Author Topic: Fixing Broken Basement Windows  (Read 515 times)

BrooklineBiker

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Fixing Broken Basement Windows
« on: February 13, 2020, 06:31:02 PM »
Hi,
I have a double-layered window at ground level on our 80-year-old wooden house. (The house was gutted and fully renovated included basement windows and frames in 2012). The inside layer of the window cracked in multiple spots. A local handyman said the breaks were caused by the house settling. I'd like to replace the window but I'm concerned it will simply break again in the near term as the house continues to settle. How do people recommend I get a lasting fix to the window?

Cranky

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Re: Fixing Broken Basement Windows
« Reply #1 on: February 14, 2020, 06:05:18 AM »
Glass block?

Fishindude

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Re: Fixing Broken Basement Windows
« Reply #2 on: February 14, 2020, 07:45:14 AM »
Put in a jack post to prevent sagging, then break the area down into smaller window sections, replace window(s).
Jack post can be concealed in a mullion between window sections.

Sibley

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Re: Fixing Broken Basement Windows
« Reply #3 on: February 14, 2020, 07:54:04 AM »
Your 80-year old wooden house probably shouldn't be settling all of a sudden. Something changed. Very possibly that reno in 2012. So take a look and make sure there isn't a bigger problem. If something degraded and isn't providing sufficient support, or more likely someone did something stupid, you want to address it.

As for the repairs - do you need that window to be an egress point? Your local building code will tell you. If not, then glass block is a good option.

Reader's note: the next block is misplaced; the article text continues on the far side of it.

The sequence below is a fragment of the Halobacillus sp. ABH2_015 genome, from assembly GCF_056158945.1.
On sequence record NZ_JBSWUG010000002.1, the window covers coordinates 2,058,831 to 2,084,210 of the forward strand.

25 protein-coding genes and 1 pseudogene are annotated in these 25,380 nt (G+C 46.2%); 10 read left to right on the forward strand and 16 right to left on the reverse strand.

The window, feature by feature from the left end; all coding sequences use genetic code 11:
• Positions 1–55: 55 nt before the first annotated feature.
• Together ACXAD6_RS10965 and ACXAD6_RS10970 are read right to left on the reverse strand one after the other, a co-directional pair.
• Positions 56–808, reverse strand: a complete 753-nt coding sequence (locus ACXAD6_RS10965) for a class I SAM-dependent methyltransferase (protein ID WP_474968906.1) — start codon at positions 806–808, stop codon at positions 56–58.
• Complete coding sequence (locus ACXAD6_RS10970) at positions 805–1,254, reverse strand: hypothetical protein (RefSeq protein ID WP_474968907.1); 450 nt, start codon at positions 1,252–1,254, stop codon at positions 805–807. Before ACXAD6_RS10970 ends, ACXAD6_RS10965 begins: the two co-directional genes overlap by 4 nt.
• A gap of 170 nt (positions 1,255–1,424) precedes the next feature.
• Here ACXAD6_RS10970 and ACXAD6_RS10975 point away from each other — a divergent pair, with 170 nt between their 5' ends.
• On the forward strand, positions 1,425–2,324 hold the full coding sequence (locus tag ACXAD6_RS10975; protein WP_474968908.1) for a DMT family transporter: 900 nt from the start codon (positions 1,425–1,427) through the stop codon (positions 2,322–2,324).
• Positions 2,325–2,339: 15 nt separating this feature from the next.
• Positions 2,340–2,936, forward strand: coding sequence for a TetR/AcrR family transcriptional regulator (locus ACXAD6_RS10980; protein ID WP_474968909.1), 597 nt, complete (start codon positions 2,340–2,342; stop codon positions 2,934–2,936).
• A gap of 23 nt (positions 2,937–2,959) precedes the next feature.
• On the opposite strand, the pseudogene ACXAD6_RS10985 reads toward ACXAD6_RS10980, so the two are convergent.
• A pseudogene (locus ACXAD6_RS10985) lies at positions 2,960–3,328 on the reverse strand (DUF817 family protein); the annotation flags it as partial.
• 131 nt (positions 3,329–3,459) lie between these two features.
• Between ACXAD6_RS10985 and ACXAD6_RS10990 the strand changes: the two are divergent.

Fishindude

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Re: Fixing Broken Basement Windows
« Reply #4 on: February 14, 2020, 08:24:26 AM »
Your local building code will tell you. If not, then glass block is a good option.

Except you can't see through glass block, nor will you ever be able to open / close it.

Cranky

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Re: Fixing Broken Basement Windows
« Reply #5 on: February 14, 2020, 12:22:34 PM »
Do you want to see through the basement windows? Mine were small and there’s nothing to look at besides the driveway on one side and the window wells on the other end. Glass block was a great choice for my basement. I got vented windows on the two ends so I can open those if I want.

They let in plenty of light and the basement was immediately warmer after the ancient windows were replaced.

BrooklineBiker

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Re: Fixing Broken Basement Windows
« Reply #6 on: February 14, 2020, 02:38:24 PM »
Hi,
I'd like to maintain visibility outside through a clear window.
I can check the town building code as to whether it needs to permit egress. The current basement window opens but only a rodent could exit through it.

BrooklineBiker

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Re: Fixing Broken Basement Windows